Trucking can take a variety of forms, not only with the type of cargo being transported, but also how—and where—the trucking business operates. This means that truckers need to carefully consider the type of work that their business does when selecting insurance coverage to ensure they are in compliance with all relevant federal and state regulations. Here’s what you need to know about the differences between interstate and intrastate trucking, and how that affects everything from insurance to certifications.
What Is Interstate Trucking?
Interstate trucking refers to trucking companies that operate within at least two states. This does not necessarily mean that they have offices in more than one state—only that they drive across a state border for business. This encompasses companies that operate back and forth across one border and those that travel long distances or even across the entire country.
Most commonly, it will be semitrucks, 18-wheelers, tanker trucks, flatbed trucks, reefers, and tractor trailers that are traveling via interstate. However, any kind of trucker can qualify provided that they meet the requirements for the category they are trying to fit into.
What Is Intrastate Trucking?
In contrast to interstate trucking, intrastate drivers only operate within one state. That means that all of their business occurs without ever crossing state lines. Even if your point of origin and delivery point are in the same state, if you cross a border at any point, you do not qualify to be an intrastate trucker.
In the category of intrastate trucking, dump trucks, concrete mixers, tow trucks, and even garbage trucks are the most frequent participants. They will only need to abide by the laws in the state where they do business. For interstate drivers, the requirements are much more complex.
Additional Requirements for Interstate Drivers
Interstate drivers are not bound by a single state since they cross state lines to do business. Thus, they must comply with the regulations for every state they pass through. This includes everything from the weight limit that they can carry to the type of insurance that they hold and how much protection they need in that policy.
The FMCSA (Federal Motor Carrier Safety Administration) sets additional rules for interstate truckers that they must abide by no matter which state they are currently operating in. Interstate truckers will also be required to secure a USDOT Number if they carry above a certain number of passengers or if they are moving hazardous material. By requiring this, federal agencies can keep track of trucking operations and whether they are operating safely and appropriately.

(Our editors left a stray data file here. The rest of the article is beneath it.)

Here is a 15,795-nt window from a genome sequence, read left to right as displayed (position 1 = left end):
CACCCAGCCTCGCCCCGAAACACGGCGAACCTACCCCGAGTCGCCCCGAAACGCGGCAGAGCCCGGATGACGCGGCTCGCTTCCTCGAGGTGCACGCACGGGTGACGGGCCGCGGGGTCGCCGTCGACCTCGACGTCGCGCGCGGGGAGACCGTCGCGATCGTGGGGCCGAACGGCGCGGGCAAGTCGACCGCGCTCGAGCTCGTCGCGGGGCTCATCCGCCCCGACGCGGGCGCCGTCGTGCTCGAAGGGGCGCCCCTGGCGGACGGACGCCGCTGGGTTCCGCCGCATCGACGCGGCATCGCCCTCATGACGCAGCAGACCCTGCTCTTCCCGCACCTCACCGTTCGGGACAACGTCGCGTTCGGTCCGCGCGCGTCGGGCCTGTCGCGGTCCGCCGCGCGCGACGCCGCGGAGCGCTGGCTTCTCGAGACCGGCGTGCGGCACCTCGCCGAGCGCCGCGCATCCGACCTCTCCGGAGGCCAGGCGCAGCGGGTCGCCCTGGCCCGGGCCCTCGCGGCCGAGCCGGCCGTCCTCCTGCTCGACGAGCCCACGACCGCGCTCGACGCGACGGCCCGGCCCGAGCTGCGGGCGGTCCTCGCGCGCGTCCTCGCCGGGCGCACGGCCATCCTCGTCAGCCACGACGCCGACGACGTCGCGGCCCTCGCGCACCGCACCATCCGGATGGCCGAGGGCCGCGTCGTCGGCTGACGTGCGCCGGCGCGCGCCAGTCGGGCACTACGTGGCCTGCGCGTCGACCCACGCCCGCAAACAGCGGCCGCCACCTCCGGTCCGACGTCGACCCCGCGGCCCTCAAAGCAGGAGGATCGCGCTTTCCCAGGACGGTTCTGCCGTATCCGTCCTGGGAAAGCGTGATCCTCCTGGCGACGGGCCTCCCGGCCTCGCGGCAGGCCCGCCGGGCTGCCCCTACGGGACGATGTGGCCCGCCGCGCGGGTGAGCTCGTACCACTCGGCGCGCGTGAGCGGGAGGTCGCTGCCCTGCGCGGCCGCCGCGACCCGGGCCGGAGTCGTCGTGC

Interstate truckers will also need a Motor Carriernumber from the interstate operating authority in certain circumstances if you:
- Transport passengers or arrange for them to be transported across borders.
- Transport or arrange transport of certain regulated commodities.
- Operates as a for-hire carrier.
Securing Interstate or Intrastate Trucking Insurance
For truckers who need to reevaluate their insurance policies or secure coverage for the first time, it can be difficult to know what to do about insurance depending on whether you operate interstate or intrastate. There is no such thing as a single “interstate trucking insurance policy” and the differences between interstate and intrastate trucking can make the difference between covered and a lost investment. Consulting a reputable agency can help you with coverage of the minimum requirements.
What these minimum requirements are will vary based on the type of trucking you do, what size and how many trucks you use, the cargo you are carrying, and more. Liability insurance is typically mandatory, and required minimums can range from $300,000 to up to $5 million for interstate trucks that carry hazardous materials. Insurance coverage needs to cover not only damage caused by their truck, but also bodily harm to third parties.
Depending on the state and other factors, additional types of insurance may also be necessary, each with their own minimum coverages. The good news is that as a trucker or trucking company, you do not need to figure all of this out on your own. An insurance agent that specializes in trucking can help you stay abreast of any changes or updates in requirements.
Trust the Experts to Help You Get the Right Insurance for Your Needs
To make sure that your trucking insurance protects your assets and business interests and meets the minimum requirements while staying in compliance with state and federal regulations, trust the experts at Burton & Company. Their insurance professionals can craft the perfect blend of interstate or intrastate trucking insurance. Reach out to schedule an appointment to get started.